Description
CROSS-REFERENCE TO RELATED APPLICATIONS

This application claims the benefit of the filing date of U.S. provisional patent application Serial No. 60/203,408, filed May 11, 2000.

BACKGROUND AND SUMMARY OF THE INVENTION

The present invention is directed to optical components for use in fiber optic networks and particularly to devices known as optical polarization splitters (dividers) or combiners (multiplexers).

In fiber optical transmission systems the light beams traveling in two fibers must often be combined into a single fiber, a device which accomplishes this is called a combiner or multiplexer. Similarly, in such systems one beam must frequently be split into two or more beams, a device which accomplishes this is called a splitter or divider. A splitter or combiner is simply the same device used “in reverse” i.e. when a beam is launched from a single fiber through a splitter/combiner the beam will be split into two beams and directed to two output fibers, if two beams are launched from the previous “output” (now input) fibers back through the splitter/combiner the beams will be combined into a single beams and directed to the single “input” (now output) fiber as such splitter/combiners may be referred to as an optical “coupler”.

However the use of standard splitter/combiners brings with it an important consideration: each splitting or combining of the beam causes a 3 dB loss of light power, as a beam traveling through a fiber optic transmission system may undergo many splittings and combinations the cumulative effect of the 3 dB losses can be very large.

One practicable splitter/combiner which does not incur the 3 dB losses is a so called polarization splitter/combiner in which an incoming beam having two orthogonal linear polarizations is split into two beams by being passed through a birefringent displacer or by the use of a polarizing beam splitter (either a prism cube or a thin film on a glass plate) with one beam having a first linear polarization state and the other a second linear polarization state with the first and second polarization states being orthogonal to each other. When used as a combiner a beam of a first linear polarization state from one input fiber is combined with a beam of second linear polarization state from a second input fiber into a third output fiber carrying both beams.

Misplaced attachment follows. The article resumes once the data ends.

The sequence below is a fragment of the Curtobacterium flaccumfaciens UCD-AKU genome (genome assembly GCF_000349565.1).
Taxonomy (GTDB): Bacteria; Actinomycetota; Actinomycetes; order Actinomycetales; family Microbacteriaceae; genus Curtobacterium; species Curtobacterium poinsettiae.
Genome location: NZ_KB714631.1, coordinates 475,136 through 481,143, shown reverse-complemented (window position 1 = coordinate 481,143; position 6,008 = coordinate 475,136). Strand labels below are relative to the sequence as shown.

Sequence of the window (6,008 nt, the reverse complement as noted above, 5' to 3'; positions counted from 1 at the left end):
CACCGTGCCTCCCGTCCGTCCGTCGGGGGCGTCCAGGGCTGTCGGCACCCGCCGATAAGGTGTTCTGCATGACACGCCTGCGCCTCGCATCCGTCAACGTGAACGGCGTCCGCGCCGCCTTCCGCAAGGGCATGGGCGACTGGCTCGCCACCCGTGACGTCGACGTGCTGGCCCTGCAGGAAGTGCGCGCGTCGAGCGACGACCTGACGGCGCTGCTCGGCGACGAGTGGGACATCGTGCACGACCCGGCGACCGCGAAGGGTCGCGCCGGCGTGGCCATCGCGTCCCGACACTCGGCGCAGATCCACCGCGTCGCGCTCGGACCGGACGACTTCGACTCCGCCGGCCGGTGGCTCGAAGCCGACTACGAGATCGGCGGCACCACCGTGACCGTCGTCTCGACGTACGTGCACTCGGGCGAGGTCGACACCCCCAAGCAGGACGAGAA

Previous polarization splitter/combiners relying on the use of polarizing beam splitters and birefringent displacers have required three lenses to couple light into the input and output fibers. The present invention is directed to an optical polarization splitter combiner of the “inline” type which provides a more compact coupler by using a reflector to reflect one of the beams back through the polarizing beam splitting cube (PBSC) or birefringent displacer. This has the advantage of using one collimating lens per two input or output fibers with all of the input and output fibers lying parallel to each other. The reduction in component count also greatly simplifies the necessary alignment of the components and thus reduces size and cost. The present invention also provides for the ready alignment of the components of the splitter/combiner to reduce insertion loss thus further saving cost and complexity.